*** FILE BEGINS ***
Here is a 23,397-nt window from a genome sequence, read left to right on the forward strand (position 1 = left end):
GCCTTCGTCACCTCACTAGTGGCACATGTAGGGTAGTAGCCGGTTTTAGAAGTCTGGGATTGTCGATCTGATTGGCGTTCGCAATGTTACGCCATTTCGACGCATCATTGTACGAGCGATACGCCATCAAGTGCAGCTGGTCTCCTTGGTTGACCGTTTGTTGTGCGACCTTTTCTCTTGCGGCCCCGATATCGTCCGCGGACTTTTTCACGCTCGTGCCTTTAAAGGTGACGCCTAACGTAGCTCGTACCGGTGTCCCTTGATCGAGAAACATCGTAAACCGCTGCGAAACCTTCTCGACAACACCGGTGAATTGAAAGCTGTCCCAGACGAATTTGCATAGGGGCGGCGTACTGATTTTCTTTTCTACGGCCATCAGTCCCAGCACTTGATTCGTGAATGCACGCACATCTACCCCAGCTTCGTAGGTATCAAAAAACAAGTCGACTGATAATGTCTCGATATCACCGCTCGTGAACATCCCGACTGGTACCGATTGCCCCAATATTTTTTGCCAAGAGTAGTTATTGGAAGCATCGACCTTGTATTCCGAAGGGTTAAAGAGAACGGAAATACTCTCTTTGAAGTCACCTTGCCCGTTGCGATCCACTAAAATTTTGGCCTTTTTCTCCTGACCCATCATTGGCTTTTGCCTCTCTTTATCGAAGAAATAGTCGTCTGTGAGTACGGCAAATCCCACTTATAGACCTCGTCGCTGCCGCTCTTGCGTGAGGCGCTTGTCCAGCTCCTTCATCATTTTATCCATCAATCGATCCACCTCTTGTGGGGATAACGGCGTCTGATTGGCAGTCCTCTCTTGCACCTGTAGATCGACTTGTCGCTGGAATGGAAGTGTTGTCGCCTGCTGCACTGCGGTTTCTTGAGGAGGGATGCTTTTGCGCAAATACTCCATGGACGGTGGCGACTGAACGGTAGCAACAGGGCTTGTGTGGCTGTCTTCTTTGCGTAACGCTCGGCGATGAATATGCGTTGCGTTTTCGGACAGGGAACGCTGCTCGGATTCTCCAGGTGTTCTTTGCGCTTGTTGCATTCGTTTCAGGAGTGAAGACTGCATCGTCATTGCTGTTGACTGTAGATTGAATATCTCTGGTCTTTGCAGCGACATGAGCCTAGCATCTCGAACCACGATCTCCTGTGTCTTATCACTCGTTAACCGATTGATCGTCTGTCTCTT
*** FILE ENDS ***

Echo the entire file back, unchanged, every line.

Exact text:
Here is a 23,397-nt window from a genome sequence, read left to right on the forward strand (position 1 = left end):
GCCTTCGTCACCTCACTAGTGGCACATGTAGGGTAGTAGCCGGTTTTAGAAGTCTGGGATTGTCGATCTGATTGGCGTTCGCAATGTTACGCCATTTCGACGCATCATTGTACGAGCGATACGCCATCAAGTGCAGCTGGTCTCCTTGGTTGACCGTTTGTTGTGCGACCTTTTCTCTTGCGGCCCCGATATCGTCCGCGGACTTTTTCACGCTCGTGCCTTTAAAGGTGACGCCTAACGTAGCTCGTACCGGTGTCCCTTGATCGAGAAACATCGTAAACCGCTGCGAAACCTTCTCGACAACACCGGTGAATTGAAAGCTGTCCCAGACGAATTTGCATAGGGGCGGCGTACTGATTTTCTTTTCTACGGCCATCAGTCCCAGCACTTGATTCGTGAATGCACGCACATCTACCCCAGCTTCGTAGGTATCAAAAAACAAGTCGACTGATAATGTCTCGATATCACCGCTCGTGAACATCCCGACTGGTACCGATTGCCCCAATATTTTTTGCCAAGAGTAGTTATTGGAAGCATCGACCTTGTATTCCGAAGGGTTAAAGAGAACGGAAATACTCTCTTTGAAGTCACCTTGCCCGTTGCGATCCACTAAAATTTTGGCCTTTTTCTCCTGACCCATCATTGGCTTTTGCCTCTCTTTATCGAAGAAATAGTCGTCTGTGAGTACGGCAAATCCCACTTATAGACCTCGTCGCTGCCGCTCTTGCGTGAGGCGCTTGTCCAGCTCCTTCATCATTTTATCCATCAATCGATCCACCTCTTGTGGGGATAACGGCGTCTGATTGGCAGTCCTCTCTTGCACCTGTAGATCGACTTGTCGCTGGAATGGAAGTGTTGTCGCCTGCTGCACTGCGGTTTCTTGAGGAGGGATGCTTTTGCGCAAATACTCCATGGACGGTGGCGACTGAACGGTAGCAACAGGGCTTGTGTGGCTGTCTTCTTTGCGTAACGCTCGGCGATGAATATGCGTTGCGTTTTCGGACAGGGAACGCTGCTCGGATTCTCCAGGTGTTCTTTGCGCTTGTTGCATTCGTTTCAGGAGTGAAGACTGCATCGTCATTGCTGTTGACTGTAGATTGAATATCTCTGGTCTTTGCAGCGACATGAGCCTAGCATCTCGAACCACGATCTCCTGTGTCTTATCACTCGTTAACCGATTGATCGTCTGTCTCTT